The number of 70cl bottles of Scotch released for sale in the UK last year fell by 4.78% to 83.3M from 87.5M in 2013, according to SWA research.
The UK market for Scotch has shrunk by 9.5% from 92M bottles over the past five years, confirmed Her Majesty’s Revenue and Customs (HMRC).
The slump was further evidence that the onerous level of taxation of 78% as a share of the price of an average bottle of Scotch was damaging the industry’s key contribution to the economy, the SWA claimed.
The Scotch whisky industry adds £5bn to the UK each year and supports more than 40,000 jobs, it said. SWA chief executive David Frost said Scotch whisky was a massive export success and it was disappointing to see falling domestic sales.
Supports more than 40,000 jobs
“In next week’s budget, the chancellor has the perfect opportunity to support an important UK industry,” said Frost. “He should cut spirits duty by 2%. This move would also benefit consumers and public finances. In last year’s budget, the chancellor highlighted Scotch whisky as a ‘huge British success story’. We hope this year too he will show his support for this world-class manufacturing industry.”
Last year the chancellor scrapped the alcohol duty escalator was scrapped and froze the duty on spirits.
Duty on Scotch has been cut only three times in the past century. Two out of three people in the UK are unaware they pay almost 80% of tax as a share of the price of an average bottle of Scotch, said the SWA.
- UK Scotch market fell by nearly 5% last year
- Scotch market sank by 9.5% over the past five years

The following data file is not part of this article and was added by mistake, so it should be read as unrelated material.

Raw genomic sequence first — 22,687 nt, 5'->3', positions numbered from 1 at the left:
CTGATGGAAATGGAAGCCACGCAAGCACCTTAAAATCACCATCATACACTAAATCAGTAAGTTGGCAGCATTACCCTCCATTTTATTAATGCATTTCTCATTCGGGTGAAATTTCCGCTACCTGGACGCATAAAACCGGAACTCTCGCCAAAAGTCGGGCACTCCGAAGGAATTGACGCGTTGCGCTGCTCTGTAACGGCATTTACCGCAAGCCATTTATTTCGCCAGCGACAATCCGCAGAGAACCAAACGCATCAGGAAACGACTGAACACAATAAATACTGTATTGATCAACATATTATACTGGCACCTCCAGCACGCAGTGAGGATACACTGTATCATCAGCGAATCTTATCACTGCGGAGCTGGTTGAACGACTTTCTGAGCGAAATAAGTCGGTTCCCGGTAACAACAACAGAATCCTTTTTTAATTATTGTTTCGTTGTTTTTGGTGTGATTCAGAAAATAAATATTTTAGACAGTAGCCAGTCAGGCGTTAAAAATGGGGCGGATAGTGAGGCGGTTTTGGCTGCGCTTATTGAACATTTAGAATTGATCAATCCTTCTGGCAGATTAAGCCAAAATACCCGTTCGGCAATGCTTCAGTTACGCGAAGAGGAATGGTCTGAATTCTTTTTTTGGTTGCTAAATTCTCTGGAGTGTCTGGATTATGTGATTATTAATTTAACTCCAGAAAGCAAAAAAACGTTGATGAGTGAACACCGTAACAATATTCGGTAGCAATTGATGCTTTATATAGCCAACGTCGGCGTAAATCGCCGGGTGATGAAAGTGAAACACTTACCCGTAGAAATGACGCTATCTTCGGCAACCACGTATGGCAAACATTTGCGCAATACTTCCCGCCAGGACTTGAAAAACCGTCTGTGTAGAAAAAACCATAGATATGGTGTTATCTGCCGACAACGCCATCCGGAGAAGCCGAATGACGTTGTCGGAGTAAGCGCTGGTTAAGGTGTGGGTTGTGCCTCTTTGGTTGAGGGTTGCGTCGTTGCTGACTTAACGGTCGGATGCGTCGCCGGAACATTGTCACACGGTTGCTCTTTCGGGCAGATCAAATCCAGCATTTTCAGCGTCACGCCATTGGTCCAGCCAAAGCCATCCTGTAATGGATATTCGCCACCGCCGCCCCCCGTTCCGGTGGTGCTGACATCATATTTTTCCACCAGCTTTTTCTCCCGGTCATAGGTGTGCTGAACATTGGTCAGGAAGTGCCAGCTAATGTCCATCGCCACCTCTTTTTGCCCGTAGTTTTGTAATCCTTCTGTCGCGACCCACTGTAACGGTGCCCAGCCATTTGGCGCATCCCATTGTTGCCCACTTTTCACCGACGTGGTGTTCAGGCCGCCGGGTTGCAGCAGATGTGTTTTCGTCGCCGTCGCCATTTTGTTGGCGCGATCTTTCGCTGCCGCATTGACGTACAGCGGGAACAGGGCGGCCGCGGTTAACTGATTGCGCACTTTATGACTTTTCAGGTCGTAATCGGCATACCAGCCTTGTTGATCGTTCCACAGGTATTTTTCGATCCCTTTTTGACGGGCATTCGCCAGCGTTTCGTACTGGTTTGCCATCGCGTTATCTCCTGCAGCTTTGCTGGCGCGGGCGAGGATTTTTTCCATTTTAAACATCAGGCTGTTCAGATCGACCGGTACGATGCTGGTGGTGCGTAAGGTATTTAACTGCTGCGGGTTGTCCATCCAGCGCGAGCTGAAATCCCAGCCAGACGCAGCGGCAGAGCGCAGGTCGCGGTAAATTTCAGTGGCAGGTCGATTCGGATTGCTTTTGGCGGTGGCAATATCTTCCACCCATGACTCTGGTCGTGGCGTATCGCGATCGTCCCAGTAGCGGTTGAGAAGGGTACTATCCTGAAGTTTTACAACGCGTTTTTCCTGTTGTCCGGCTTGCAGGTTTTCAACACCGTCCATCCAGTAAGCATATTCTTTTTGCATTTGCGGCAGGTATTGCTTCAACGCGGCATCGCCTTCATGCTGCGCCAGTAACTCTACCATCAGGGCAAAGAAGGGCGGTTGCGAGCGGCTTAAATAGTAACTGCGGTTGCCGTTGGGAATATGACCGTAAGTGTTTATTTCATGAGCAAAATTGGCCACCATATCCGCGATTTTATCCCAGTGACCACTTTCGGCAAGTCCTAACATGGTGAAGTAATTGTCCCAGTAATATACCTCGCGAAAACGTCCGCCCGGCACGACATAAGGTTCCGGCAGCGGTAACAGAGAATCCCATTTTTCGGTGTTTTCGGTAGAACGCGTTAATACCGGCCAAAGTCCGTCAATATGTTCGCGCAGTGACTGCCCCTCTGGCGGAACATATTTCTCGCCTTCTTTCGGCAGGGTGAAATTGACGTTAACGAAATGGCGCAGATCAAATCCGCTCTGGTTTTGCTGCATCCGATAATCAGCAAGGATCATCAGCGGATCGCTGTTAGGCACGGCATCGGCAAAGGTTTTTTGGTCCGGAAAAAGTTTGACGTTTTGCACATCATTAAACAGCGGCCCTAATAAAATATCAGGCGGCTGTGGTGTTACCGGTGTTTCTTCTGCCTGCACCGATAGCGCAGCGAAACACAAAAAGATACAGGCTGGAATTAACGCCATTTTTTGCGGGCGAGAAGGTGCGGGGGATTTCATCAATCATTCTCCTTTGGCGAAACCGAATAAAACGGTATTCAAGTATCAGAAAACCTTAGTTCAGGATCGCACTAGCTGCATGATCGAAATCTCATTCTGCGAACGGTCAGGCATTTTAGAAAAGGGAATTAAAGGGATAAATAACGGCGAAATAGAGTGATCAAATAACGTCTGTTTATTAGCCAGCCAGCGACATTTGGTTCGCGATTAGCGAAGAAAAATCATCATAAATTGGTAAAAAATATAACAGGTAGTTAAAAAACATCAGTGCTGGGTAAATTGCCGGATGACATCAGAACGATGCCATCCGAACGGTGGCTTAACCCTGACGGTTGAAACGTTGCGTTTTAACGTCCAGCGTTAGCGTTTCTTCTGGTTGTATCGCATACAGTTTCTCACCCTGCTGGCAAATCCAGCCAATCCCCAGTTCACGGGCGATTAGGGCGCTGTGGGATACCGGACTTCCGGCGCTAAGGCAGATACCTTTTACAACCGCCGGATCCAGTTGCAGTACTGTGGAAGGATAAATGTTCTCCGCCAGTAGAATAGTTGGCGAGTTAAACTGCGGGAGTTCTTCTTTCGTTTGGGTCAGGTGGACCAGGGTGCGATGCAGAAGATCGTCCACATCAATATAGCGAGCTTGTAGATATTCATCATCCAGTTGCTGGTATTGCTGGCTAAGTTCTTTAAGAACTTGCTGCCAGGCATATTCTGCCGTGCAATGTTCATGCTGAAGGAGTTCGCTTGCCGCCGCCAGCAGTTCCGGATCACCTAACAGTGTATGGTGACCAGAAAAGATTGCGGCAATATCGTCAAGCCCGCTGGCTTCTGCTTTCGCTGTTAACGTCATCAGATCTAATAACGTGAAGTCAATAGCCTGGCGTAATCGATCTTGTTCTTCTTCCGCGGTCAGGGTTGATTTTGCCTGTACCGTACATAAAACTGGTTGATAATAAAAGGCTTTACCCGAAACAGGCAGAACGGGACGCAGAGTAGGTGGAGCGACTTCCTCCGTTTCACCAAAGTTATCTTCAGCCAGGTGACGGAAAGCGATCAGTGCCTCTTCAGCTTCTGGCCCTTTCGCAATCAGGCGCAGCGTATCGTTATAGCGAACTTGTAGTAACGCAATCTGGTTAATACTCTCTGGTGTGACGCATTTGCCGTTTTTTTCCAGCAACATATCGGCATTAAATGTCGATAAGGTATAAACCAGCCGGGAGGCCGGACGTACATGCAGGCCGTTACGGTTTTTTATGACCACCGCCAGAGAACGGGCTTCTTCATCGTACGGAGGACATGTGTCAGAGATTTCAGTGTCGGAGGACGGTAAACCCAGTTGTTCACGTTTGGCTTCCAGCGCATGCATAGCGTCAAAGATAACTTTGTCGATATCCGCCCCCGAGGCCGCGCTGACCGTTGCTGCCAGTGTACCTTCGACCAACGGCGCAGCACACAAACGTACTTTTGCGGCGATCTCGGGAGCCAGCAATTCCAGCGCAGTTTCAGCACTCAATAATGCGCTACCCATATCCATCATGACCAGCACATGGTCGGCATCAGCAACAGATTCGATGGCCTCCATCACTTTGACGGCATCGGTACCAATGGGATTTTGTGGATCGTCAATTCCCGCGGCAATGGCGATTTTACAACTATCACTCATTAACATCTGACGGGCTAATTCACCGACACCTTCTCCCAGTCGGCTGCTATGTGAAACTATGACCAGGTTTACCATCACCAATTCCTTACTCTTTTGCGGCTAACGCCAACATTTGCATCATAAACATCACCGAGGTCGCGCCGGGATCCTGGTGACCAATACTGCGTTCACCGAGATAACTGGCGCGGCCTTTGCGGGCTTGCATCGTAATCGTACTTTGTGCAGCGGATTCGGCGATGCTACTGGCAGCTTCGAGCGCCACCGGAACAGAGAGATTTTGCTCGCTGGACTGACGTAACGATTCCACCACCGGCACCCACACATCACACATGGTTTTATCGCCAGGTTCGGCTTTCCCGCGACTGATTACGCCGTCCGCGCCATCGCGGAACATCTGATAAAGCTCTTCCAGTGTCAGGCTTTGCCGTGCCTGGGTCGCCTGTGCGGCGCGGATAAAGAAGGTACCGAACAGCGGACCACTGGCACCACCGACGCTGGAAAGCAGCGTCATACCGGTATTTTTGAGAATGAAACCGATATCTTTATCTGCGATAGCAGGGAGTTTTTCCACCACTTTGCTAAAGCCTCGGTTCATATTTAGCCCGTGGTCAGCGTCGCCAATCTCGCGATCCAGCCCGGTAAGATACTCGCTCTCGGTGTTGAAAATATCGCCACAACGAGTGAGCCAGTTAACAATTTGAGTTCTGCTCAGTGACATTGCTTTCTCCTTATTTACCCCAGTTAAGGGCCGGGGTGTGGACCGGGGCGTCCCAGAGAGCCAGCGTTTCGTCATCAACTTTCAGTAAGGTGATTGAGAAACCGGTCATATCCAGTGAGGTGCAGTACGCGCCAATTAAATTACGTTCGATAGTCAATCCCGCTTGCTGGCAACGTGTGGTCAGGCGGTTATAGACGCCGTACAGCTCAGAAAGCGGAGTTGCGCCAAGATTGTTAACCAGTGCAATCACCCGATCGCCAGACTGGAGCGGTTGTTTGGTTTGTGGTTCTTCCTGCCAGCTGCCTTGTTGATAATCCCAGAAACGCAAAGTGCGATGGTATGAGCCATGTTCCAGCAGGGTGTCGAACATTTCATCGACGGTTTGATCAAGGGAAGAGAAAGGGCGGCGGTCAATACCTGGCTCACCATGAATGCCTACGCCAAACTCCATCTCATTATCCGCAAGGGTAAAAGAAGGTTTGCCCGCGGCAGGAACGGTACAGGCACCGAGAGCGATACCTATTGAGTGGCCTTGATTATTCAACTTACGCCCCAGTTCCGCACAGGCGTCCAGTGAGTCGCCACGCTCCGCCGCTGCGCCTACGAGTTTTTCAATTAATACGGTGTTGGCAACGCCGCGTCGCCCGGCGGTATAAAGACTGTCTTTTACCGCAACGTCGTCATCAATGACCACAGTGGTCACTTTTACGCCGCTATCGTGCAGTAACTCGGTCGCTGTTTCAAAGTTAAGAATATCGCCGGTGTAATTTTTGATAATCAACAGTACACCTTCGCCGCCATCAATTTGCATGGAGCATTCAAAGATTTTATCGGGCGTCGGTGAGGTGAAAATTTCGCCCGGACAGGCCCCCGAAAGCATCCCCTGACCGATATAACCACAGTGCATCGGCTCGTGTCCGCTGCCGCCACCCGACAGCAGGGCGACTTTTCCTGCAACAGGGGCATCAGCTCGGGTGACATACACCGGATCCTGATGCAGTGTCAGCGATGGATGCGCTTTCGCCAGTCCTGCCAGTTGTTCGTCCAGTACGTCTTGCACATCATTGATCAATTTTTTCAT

- Scotch exports sank by 11% to £1.77bn in first half of 2014
- Alcohol consumption dropped 0.3% last year
Pay almost 80% of tax
British drinkers contribute 25% of all excise duty paid on spirits in the EU. French and German consumers pay 15% and 14% of total EU spirits taxes respectively. Spanish consumers pay only 5% of spirits tax revenues.
The SWA said 84% of Britons described the duty as unfair, when they learned of its full extent.
Scotch whisky exports sank by 11% to £1.77bn in the first half of last year.
Meanwhile, UK alcohol consumption per head fell by 0.3% last year, supporting the “overwhelming” case for beer duty cut, claimed the British Beer and Pub Association (BBPA).
But beer’s share of the market rose by 1% to more than 36% – with second-placed wine slipping below 33%.
Alcohol consumption per head was 18.4% lower than it was in 2004, when the current, falling trend began, according to BBPA figures based on HMRC alcohol tax returns.
BBPA chief executive Bridget Simmonds said the statistics buried the myth that overall UK alcohol consumption is inexorably rising. “There is no doubt that two cuts in beer duty have had a huge impact in supporting a British-based industry and in encouraging consumers back towards our favourite, lower-strength drink,” said Simmonds.
“With new investment in the beer category protecting pubs and creating jobs, it all adds to an overwhelming case for a third, historic cut in beer duty in the budget on March 18.”